Liturgy Matters — The role of the deacon at Mass

By Dr. Judy Bullock

Dr. Judy Bullock
Dr. Judy Bullock

What is the role of the deacon at Mass?

The development of a diaconate ministry in the early church was the result of a need for additional workers in the field to care for the poor and needy in order to give the apostles/disciples more time to spread the message of the Gospel and to pray. The deacon’s role at Mass reflects this model of service.

The deacon’s role in the Introductory Rite:

The deacon is vested in a white robe called an “alb,” a stole worn over the right shoulder across the body, and, sometimes a tunic called a “dalmatic.” In the entrance procession, he carries the Book of the Gospels, preceding the priest celebrant or walking beside him. The deacon places the Book of the Gospels on the altar showing the connection of Word and Sacrament. Then together with the priest, he reverences the altar with a kiss and takes his place beside the priest in the sanctuary.

After the Sign of the Cross and greeting, the priest introduces the Act of Penitence. If the third form of the Penitential Act is used, the deacon engages in a litany in dialogue with the rest of the assembly using three invocations such as, “You bring light to those in darkness, Lord have mercy.” If sung, this litany may be led by the cantor.

The deacon’s role during the Liturgy of the Word:

The deacon has two primary responsibilities in the Liturgy of the Word — the proclamation of the holy Gospel and the announcement of the intentions in the Prayer of the Faithful.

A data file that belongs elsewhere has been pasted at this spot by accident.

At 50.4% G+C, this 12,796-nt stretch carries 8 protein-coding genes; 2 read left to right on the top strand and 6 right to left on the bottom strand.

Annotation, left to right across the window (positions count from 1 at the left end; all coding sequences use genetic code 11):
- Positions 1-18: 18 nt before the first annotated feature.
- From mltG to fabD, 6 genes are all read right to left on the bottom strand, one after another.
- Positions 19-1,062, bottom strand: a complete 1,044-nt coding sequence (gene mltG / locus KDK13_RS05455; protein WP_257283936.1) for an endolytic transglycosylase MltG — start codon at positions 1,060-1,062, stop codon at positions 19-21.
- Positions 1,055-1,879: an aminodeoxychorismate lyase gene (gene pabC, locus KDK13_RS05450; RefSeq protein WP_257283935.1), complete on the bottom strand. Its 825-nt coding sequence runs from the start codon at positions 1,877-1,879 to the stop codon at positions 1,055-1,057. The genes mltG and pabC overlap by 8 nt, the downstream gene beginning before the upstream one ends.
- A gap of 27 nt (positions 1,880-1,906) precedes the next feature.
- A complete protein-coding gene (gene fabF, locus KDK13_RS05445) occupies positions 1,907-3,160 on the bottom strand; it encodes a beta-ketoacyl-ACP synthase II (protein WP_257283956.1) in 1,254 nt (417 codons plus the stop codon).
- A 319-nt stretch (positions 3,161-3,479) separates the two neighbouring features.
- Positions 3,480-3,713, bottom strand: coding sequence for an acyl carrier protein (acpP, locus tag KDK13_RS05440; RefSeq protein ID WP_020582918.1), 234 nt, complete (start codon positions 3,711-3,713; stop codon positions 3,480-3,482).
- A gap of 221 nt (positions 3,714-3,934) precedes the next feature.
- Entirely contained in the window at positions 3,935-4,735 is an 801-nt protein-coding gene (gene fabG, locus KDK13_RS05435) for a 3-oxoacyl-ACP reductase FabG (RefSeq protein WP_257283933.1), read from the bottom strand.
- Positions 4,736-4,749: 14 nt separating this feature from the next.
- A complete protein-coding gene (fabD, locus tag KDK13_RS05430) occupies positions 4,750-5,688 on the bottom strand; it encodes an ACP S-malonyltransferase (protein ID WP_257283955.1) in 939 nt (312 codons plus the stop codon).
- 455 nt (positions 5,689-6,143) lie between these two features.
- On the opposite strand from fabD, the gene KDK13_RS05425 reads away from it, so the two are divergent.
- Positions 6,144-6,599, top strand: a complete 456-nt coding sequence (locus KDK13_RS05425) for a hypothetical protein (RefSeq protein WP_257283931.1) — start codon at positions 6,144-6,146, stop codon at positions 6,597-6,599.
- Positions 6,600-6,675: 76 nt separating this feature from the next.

It is because of his service ministry that the deacon is the first choice to name these petitions. His ministry keeps him in touch with the needs of the church, the world and the local community. On occasion, he may also be asked to preach the homily as well.

The deacon’s role during the Liturgy of the Eucharist:

During the Liturgy of the Eucharist the deacon assists the priest in receiving the gifts from members of the assembly. He also prepares the altar and the vessels for the Eucharistic Prayer. If incense is used, after the priest incenses the altar and cross, the deacon incenses the priest and all the people in preparation for the offering that will be made.

During the Eucharistic Prayer the deacon stands near the altar in order to assist the priest as needed. The deacon kneels, if he is able, for the central portion of the Eucharistic Prayer. For the final doxology and Great Amen the priest elevates the sacred Host and the deacon lifts up the chalice.

In the rite of peace, after the priest’s introduction and greeting of peace to all, the deacon instructs the people to offer each other some sign of peace. During the fraction rite, the deacon may assist the priest in breaking the sacred Hosts and preparing the vessels for distribution.

When holy Communion is distributed under both forms, the deacon always serves the chalice. The reason for this is the symbolism of service associated with accepting the chalice.

After distribution the deacon may assist the priest with purification of the vessels by placing a small amount of water into each vessel, swirling it around to pick up remaining fragments of the Eucharist and droplets of the Precious Blood and consuming them.

The deacon’s role in the concluding rite:

The deacon instructs the people to bow for the final blessing. After the blessing the deacon dismisses the people with a reminder to live in peace, witnessing to the message of the Gospel.

Dr. Judy Bullock is the director of the Archdiocese of Louisville’s Office of Worship.

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